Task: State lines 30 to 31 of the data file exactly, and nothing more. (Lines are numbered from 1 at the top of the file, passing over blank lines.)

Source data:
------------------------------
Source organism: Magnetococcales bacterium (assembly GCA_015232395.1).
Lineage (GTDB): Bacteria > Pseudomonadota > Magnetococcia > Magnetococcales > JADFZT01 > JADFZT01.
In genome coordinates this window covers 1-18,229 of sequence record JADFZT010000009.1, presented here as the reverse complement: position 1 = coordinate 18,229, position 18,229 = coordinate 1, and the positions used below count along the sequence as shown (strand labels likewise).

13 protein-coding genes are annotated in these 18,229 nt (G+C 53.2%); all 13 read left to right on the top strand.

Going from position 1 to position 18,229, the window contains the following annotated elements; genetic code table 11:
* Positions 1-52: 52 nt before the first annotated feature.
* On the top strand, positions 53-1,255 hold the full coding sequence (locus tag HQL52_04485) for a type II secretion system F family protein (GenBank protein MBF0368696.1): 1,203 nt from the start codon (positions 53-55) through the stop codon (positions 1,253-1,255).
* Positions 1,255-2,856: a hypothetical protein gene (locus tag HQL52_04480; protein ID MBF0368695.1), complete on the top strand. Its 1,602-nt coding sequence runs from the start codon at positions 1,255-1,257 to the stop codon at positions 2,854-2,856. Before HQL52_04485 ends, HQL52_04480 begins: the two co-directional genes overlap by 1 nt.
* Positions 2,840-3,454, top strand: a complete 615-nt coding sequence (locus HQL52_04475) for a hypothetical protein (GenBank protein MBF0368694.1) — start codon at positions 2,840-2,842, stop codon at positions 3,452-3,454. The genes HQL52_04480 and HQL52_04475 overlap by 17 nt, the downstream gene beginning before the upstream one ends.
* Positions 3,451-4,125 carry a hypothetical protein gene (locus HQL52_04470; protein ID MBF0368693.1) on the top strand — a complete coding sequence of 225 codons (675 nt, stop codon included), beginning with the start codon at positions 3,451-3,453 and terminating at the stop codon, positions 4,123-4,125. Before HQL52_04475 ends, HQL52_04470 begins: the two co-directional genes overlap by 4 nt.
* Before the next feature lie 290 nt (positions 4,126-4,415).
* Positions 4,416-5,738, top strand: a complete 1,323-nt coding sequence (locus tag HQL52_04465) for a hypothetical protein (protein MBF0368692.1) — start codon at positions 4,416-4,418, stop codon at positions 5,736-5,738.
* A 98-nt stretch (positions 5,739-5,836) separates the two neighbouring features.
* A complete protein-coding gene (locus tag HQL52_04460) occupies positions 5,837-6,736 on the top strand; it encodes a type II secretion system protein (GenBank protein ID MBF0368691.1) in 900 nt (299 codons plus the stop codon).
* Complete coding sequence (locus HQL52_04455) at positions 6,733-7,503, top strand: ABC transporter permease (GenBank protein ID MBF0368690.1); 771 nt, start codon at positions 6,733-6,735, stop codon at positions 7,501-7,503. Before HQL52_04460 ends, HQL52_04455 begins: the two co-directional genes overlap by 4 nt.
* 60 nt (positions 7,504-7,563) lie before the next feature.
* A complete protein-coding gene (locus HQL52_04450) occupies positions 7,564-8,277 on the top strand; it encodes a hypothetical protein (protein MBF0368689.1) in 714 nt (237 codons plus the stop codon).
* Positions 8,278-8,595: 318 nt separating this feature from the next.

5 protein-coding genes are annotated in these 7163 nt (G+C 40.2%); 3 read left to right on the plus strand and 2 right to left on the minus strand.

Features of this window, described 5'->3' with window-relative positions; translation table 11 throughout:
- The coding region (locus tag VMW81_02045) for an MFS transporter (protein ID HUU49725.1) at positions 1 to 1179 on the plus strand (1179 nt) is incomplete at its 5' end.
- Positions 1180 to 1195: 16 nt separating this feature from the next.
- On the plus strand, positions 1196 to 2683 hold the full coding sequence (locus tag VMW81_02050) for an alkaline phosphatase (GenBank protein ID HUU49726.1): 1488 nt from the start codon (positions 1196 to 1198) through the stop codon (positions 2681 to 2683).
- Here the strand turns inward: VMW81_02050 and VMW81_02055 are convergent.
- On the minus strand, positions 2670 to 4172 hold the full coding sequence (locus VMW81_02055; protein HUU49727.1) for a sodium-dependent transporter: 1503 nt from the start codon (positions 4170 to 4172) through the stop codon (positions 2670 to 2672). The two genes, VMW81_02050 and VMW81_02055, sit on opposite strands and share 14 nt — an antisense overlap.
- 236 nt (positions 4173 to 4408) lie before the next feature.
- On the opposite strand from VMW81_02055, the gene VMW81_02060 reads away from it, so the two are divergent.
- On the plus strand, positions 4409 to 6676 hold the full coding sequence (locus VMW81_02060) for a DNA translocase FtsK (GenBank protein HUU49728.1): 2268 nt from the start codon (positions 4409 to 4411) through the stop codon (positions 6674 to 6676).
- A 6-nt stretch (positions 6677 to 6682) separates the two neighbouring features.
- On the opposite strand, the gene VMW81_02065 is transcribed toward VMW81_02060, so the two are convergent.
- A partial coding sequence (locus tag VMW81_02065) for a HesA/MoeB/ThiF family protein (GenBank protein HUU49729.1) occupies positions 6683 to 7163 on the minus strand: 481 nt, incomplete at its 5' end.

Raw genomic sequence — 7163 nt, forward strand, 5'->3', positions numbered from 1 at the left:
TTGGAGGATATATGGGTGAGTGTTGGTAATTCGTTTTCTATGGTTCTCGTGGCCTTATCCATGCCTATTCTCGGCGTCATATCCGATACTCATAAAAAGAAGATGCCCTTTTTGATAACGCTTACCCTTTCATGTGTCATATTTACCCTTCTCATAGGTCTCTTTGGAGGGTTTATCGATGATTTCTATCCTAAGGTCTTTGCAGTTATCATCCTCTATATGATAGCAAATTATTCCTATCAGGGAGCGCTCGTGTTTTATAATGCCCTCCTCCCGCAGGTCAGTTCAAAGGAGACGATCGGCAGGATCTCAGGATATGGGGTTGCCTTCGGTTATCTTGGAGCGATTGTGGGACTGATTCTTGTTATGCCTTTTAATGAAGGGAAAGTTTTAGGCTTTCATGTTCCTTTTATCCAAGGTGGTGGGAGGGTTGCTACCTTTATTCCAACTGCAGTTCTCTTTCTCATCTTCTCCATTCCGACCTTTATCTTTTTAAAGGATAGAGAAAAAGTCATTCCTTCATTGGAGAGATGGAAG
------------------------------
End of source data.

- On the opposite strand, the gene VMW81_02065 is transcribed toward VMW81_02060, so the two are convergent.
- A partial coding sequence (locus tag VMW81_02065) for a HesA/MoeB/ThiF family protein (GenBank protein HUU49729.1) occupies positions 6683 to 7163 on the minus strand: 481 nt, incomplete at its 5' end.